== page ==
This is Komen, who may hold New Hampshire state records for both the fastest 5K (17:18) and the fastest unauthorized consumption of a large pizza (about 90 seconds). But more interesting to most is how he came to assume the most popular — but not the most likely– hue of America’s most popular breed.
So the breakdown goes like this: If left to mate at random (and this is decidedly not the case), 3/4 of Labs would show color (i.e., black or chocolate) and 1/4 would be yellow. Of the 3/4 showing color, 3/4 of these would be black and 1/4 chocolate, so overall, (3/4)*(3/4) = 9/16 of dogs in the population would be black and (1/4)*(3/4) = 3/16 would be chocolate.
Also, without knowing anything about individual dogs’ genotypes, we see that two yellows can only breed yellow puppies, two chocolates might produce either chocolates or yellows, and blacks might produce pups of any color. Of course, a knowledgeable breeder would be able to guarantee the arrival of a given color after a number of generations through a simple enough process of manipulation.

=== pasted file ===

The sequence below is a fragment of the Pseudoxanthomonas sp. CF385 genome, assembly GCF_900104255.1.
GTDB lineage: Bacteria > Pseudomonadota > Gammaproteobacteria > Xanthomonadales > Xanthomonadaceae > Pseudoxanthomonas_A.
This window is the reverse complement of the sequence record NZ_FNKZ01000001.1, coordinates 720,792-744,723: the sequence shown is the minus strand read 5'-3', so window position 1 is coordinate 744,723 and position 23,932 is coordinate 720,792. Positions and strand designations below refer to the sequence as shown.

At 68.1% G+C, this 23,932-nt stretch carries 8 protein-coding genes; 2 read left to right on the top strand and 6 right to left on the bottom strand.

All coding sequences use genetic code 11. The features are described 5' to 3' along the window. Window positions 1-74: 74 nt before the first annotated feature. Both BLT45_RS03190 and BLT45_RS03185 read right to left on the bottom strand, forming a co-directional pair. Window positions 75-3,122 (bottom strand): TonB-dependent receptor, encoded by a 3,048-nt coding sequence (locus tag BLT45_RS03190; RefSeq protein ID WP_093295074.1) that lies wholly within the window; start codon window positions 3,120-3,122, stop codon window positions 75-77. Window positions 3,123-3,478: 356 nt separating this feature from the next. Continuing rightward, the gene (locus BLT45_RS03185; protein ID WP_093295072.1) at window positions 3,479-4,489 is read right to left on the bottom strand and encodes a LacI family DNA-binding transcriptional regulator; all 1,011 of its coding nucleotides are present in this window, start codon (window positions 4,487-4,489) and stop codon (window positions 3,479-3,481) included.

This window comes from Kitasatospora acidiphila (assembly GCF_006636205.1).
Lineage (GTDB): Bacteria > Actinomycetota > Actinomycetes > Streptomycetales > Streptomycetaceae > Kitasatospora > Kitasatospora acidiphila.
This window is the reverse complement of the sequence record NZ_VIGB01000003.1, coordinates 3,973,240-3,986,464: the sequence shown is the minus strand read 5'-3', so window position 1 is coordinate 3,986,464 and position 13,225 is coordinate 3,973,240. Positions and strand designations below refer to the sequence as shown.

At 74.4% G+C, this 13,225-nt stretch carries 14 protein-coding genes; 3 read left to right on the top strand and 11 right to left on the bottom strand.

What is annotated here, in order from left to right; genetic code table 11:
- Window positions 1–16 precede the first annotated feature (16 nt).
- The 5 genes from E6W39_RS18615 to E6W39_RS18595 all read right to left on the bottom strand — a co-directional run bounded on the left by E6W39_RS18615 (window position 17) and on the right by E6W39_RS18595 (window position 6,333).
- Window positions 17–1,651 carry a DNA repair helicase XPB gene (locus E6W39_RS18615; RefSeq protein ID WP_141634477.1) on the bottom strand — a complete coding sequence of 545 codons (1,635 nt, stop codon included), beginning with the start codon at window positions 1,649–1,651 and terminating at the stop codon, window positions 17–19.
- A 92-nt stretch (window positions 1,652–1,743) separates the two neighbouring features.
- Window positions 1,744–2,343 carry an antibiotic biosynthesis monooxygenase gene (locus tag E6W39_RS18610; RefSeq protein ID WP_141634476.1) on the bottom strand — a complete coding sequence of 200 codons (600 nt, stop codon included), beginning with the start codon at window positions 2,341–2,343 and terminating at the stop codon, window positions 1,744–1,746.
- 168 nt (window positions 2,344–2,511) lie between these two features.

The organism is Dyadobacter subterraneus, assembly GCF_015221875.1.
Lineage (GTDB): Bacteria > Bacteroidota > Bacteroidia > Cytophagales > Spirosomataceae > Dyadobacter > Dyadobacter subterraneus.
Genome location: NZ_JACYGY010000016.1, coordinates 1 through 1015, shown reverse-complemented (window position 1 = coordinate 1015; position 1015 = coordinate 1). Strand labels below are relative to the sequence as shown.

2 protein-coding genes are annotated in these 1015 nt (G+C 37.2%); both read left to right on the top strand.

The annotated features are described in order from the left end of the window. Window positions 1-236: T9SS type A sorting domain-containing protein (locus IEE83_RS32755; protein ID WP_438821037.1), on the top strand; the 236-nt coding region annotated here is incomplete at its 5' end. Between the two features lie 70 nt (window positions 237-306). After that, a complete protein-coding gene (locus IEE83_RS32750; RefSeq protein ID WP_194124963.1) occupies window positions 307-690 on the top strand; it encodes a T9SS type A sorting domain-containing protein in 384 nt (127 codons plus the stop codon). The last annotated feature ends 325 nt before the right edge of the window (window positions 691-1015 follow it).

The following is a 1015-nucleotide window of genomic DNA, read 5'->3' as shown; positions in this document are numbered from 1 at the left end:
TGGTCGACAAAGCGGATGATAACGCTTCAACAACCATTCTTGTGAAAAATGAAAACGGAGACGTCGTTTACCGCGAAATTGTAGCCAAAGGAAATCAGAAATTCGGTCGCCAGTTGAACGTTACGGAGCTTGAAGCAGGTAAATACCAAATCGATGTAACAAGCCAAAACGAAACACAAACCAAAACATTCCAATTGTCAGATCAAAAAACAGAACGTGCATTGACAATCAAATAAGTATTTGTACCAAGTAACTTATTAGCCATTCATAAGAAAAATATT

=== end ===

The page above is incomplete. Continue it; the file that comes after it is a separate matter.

This site gives a basic, illustrated breakdown of the predicted results of matings between all permutations of Labs; below, courtesy of Labbies.com, is a 4 x 4 Punnett cross between a pair of F1 (diheterozygous) dogs.
One of these days, I’m going to have three Labs, one of each flavor. I’ll name the chocolate one Ebony, the black one Tawny, and the yellow one Cocoa, ’cause I’m funny like that, and no one except for the dogs themselves will be able to keep their names straight.